Tag Archives: Private

What are the Key Points to Make in an Investor Presentation? Three Views

Situation: A CEO wants to raise money to expand the company. Target investors will be private equity investors with a minimum investment threshold of $10 million. What are the key points to make in an investor presentation?

Advice from the CEOs:

  • To demonstrate the company valuation, and the potential increase in value to investors, calculate the EBITDA trend for the last 3-4 years and project it out for the next 5 years.
    • The valuation is the whole company – not just the investment piece.
    • Show the increase in exit valuation with and without the target investment. Show impact.
    • Show revenue and EBITDA on the company’s current trend and what this will become with the investment.
  • An alternate view: Don’t focus on valuation. The company is profitable and growing. Pitch the plan and the financials associated with the plan. Let the potential investor come back with an investment proposal and terms. KISS – Keep It Simple Silly – take all the risk out.
  • There are periodic Shake the Money Tree events in Silicon Valley, sponsored by SVASE – Silicon Valley Association of Startup Entrepreneurs. Start attending these.
    • Ask for advice – not money. There is an adage in Silicon Valley is that if you ask for money you get advice; whereas if you ask for advice you get money.
    • There’s a subtle difference between the two asks. The point is that potential investors don’t just want to invest money. They want to be involved in the decisions as to how the company spends that money. By asking for advice, a potential investee demonstrates that they respect the opinions and input of potential investors and will listen to them.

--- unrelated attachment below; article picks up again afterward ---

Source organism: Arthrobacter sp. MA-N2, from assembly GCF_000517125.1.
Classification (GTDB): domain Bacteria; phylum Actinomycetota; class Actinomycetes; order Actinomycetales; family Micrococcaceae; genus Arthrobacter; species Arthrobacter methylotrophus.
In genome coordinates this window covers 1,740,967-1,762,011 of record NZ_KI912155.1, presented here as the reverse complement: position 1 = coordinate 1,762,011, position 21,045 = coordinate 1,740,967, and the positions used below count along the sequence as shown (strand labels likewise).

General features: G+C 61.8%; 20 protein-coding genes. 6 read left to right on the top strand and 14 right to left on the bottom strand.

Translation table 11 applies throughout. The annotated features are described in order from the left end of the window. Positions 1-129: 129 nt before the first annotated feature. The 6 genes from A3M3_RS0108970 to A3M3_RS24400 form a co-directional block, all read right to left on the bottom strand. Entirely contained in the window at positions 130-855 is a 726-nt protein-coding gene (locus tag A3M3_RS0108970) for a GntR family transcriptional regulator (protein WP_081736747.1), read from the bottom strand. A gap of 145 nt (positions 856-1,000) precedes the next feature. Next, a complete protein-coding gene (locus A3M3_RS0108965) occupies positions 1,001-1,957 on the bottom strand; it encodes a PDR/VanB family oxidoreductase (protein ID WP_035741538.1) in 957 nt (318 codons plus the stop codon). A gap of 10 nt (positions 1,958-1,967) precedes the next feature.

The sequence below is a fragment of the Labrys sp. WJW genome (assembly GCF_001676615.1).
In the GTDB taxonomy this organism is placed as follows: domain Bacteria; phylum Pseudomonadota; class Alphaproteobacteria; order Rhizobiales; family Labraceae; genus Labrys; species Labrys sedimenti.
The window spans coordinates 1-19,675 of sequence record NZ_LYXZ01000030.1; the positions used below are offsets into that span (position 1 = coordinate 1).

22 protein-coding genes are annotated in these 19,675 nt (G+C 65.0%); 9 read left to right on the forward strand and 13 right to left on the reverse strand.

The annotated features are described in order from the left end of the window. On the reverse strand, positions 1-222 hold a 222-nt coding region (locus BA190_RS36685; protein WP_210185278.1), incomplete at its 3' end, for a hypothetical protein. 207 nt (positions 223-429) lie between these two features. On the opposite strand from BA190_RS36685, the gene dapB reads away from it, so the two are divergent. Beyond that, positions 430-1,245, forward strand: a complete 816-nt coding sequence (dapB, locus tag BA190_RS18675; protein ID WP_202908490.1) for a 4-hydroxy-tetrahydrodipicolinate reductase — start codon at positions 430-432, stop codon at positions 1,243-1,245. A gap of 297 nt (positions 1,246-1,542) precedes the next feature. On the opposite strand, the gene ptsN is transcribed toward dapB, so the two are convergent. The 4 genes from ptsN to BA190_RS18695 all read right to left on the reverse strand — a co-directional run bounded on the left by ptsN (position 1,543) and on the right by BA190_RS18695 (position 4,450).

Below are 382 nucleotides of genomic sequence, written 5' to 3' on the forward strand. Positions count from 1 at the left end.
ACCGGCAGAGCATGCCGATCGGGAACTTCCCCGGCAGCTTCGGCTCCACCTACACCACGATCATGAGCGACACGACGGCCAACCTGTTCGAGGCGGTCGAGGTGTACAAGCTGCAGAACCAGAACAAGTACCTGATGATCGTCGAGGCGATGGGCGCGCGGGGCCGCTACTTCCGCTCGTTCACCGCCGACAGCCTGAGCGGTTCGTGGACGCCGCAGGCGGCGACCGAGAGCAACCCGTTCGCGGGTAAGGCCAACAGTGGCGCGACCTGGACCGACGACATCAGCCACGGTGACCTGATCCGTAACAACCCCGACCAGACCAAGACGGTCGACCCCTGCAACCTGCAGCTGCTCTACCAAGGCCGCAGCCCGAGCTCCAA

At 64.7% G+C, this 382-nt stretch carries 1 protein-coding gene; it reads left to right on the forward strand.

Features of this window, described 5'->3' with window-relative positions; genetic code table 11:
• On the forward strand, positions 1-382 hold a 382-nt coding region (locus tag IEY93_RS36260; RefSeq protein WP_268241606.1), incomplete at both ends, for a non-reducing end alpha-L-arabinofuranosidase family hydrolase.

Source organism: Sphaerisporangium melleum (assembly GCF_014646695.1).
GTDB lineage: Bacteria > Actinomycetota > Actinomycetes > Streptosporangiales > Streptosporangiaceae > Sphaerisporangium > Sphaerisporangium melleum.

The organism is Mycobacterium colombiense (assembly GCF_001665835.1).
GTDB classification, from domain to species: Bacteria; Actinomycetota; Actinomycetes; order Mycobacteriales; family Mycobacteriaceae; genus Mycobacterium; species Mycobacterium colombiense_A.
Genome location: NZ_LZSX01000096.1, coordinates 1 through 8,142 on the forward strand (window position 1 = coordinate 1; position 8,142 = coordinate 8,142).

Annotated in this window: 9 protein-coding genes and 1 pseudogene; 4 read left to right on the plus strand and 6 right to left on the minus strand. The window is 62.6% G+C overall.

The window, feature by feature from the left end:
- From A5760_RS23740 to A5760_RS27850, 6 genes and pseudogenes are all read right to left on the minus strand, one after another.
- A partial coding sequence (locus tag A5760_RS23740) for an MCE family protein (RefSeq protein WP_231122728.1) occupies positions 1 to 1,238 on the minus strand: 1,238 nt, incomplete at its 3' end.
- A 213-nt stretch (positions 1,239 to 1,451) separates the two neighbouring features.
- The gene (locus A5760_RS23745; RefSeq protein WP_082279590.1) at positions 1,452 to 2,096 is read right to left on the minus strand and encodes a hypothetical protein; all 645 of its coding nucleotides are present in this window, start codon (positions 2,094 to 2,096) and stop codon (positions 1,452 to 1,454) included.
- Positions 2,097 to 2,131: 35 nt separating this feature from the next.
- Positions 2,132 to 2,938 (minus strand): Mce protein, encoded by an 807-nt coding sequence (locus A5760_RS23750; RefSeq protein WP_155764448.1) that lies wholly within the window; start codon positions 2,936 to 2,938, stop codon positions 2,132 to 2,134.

Does a Phantom Stock Plan Make Sense? Three Considerations

Situation: The CEO of a privately held company wants to share company success with employees. An option that she is exploring is phantom stock. The objective is to engage employees in company success. Does a phantom stock plan make sense?

Advice from the CEOs:

  • Why would you use phantom stock options instead of real stock?
    • Phantom stock options are popular in the tech sector. Phantom stock confers the right to receive cash at a future point in time, typically a share of the proceeds received upon the sale of a company.
    • The principal difference between phantom stock and real stock, is that real stock must be issued in exchange for cash, property or past services. There is also a tax consequence to the receipt of real shares. When shares are issued in exchange for past services the employee must recognize taxable income, just like wage compensation. Employees may be disappointed to learn that they may face taxable income based on the fair market value of their shares received without compensating cash to pay the tax.
  • Let’s assume that the objective is to increase employee engagement as they observe the value of the shares increasing with company success over time.
    • Under phantom stock programs the value of the company is pegged on a periodic basis, based on a pre-set formula developed by the company.
    • In some cases, employees can “sell” their phantom stock back to the company for the differential between the price when they were awarded the stock and the current pegged price.
    • The structure of the program is determined by management based on company objectives.
  • Employees frequently don’t have the cash to purchase real stock or options at a fair price given the value of the company. Using a phantom stock plan, a company can offer the rewards of stock ownerships without a purchase requirement or tax implications at the time of award. Employees can be apprised of the value of their phantom stock based on a periodic internal accounting exercise.